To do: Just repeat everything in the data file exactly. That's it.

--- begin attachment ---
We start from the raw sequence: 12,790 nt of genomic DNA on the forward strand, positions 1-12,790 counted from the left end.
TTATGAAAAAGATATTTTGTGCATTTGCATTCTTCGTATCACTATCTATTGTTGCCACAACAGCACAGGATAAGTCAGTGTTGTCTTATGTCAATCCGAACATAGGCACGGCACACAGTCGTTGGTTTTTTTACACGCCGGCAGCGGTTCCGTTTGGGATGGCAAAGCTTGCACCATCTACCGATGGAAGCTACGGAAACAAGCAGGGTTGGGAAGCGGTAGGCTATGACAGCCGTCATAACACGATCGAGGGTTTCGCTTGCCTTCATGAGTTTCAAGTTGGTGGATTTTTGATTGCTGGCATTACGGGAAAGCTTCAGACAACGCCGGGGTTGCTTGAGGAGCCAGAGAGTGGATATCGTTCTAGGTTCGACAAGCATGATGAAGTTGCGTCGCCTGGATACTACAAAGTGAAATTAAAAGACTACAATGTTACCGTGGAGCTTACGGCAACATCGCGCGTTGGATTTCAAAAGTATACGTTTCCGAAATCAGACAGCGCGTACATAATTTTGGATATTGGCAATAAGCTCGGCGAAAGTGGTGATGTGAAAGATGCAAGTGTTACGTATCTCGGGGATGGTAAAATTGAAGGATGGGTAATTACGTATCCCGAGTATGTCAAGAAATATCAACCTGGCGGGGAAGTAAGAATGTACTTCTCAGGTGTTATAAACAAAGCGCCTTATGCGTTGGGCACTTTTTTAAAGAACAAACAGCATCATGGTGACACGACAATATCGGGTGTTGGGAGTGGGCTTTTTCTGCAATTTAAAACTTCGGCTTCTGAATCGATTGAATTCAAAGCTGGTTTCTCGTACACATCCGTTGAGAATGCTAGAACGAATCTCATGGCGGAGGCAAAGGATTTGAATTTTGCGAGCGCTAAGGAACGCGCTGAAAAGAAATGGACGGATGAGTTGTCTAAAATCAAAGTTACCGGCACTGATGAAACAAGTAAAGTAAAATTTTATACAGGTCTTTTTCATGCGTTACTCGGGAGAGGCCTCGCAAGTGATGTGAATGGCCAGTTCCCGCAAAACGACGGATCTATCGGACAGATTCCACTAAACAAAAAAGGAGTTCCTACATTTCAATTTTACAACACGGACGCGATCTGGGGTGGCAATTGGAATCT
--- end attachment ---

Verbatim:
We start from the raw sequence: 12,790 nt of genomic DNA on the forward strand, positions 1-12,790 counted from the left end.
TTATGAAAAAGATATTTTGTGCATTTGCATTCTTCGTATCACTATCTATTGTTGCCACAACAGCACAGGATAAGTCAGTGTTGTCTTATGTCAATCCGAACATAGGCACGGCACACAGTCGTTGGTTTTTTTACACGCCGGCAGCGGTTCCGTTTGGGATGGCAAAGCTTGCACCATCTACCGATGGAAGCTACGGAAACAAGCAGGGTTGGGAAGCGGTAGGCTATGACAGCCGTCATAACACGATCGAGGGTTTCGCTTGCCTTCATGAGTTTCAAGTTGGTGGATTTTTGATTGCTGGCATTACGGGAAAGCTTCAGACAACGCCGGGGTTGCTTGAGGAGCCAGAGAGTGGATATCGTTCTAGGTTCGACAAGCATGATGAAGTTGCGTCGCCTGGATACTACAAAGTGAAATTAAAAGACTACAATGTTACCGTGGAGCTTACGGCAACATCGCGCGTTGGATTTCAAAAGTATACGTTTCCGAAATCAGACAGCGCGTACATAATTTTGGATATTGGCAATAAGCTCGGCGAAAGTGGTGATGTGAAAGATGCAAGTGTTACGTATCTCGGGGATGGTAAAATTGAAGGATGGGTAATTACGTATCCCGAGTATGTCAAGAAATATCAACCTGGCGGGGAAGTAAGAATGTACTTCTCAGGTGTTATAAACAAAGCGCCTTATGCGTTGGGCACTTTTTTAAAGAACAAACAGCATCATGGTGACACGACAATATCGGGTGTTGGGAGTGGGCTTTTTCTGCAATTTAAAACTTCGGCTTCTGAATCGATTGAATTCAAAGCTGGTTTCTCGTACACATCCGTTGAGAATGCTAGAACGAATCTCATGGCGGAGGCAAAGGATTTGAATTTTGCGAGCGCTAAGGAACGCGCTGAAAAGAAATGGACGGATGAGTTGTCTAAAATCAAAGTTACCGGCACTGATGAAACAAGTAAAGTAAAATTTTATACAGGTCTTTTTCATGCGTTACTCGGGAGAGGCCTCGCAAGTGATGTGAATGGCCAGTTCCCGCAAAACGACGGATCTATCGGACAGATTCCACTAAACAAAAAAGGAGTTCCTACATTTCAATTTTACAACACGGACGCGATCTGGGGTGGCAATTGGAATCT